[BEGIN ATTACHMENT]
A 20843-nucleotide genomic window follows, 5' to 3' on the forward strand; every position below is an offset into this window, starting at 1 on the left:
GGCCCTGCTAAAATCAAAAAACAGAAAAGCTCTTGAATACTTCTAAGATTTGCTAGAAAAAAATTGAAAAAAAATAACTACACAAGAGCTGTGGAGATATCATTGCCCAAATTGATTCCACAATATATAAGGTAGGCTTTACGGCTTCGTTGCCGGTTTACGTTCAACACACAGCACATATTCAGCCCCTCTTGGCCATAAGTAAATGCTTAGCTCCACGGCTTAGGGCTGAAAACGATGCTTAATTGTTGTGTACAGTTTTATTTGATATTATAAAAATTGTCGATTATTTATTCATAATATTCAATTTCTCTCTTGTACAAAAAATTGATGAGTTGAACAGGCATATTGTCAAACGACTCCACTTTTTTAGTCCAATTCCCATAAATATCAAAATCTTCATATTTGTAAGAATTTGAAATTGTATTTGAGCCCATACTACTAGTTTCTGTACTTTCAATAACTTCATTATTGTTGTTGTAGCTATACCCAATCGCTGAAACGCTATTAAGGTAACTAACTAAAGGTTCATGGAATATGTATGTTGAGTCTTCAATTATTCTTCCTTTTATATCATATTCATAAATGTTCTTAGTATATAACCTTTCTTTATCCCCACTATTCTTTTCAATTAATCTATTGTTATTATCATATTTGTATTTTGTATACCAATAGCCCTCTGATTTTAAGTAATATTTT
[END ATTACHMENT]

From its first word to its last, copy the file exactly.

A 20843-nucleotide genomic window follows, 5' to 3' on the forward strand; every position below is an offset into this window, starting at 1 on the left:
GGCCCTGCTAAAATCAAAAAACAGAAAAGCTCTTGAATACTTCTAAGATTTGCTAGAAAAAAATTGAAAAAAAATAACTACACAAGAGCTGTGGAGATATCATTGCCCAAATTGATTCCACAATATATAAGGTAGGCTTTACGGCTTCGTTGCCGGTTTACGTTCAACACACAGCACATATTCAGCCCCTCTTGGCCATAAGTAAATGCTTAGCTCCACGGCTTAGGGCTGAAAACGATGCTTAATTGTTGTGTACAGTTTTATTTGATATTATAAAAATTGTCGATTATTTATTCATAATATTCAATTTCTCTCTTGTACAAAAAATTGATGAGTTGAACAGGCATATTGTCAAACGACTCCACTTTTTTAGTCCAATTCCCATAAATATCAAAATCTTCATATTTGTAAGAATTTGAAATTGTATTTGAGCCCATACTACTAGTTTCTGTACTTTCAATAACTTCATTATTGTTGTTGTAGCTATACCCAATCGCTGAAACGCTATTAAGGTAACTAACTAAAGGTTCATGGAATATGTATGTTGAGTCTTCAATTATTCTTCCTTTTATATCATATTCATAAATGTTCTTAGTATATAACCTTTCTTTATCCCCACTATTCTTTTCAATTAATCTATTGTTATTATCATATTTGTATTTTGTATACCAATAGCCCTCTGATTTTAAGTAATATTTT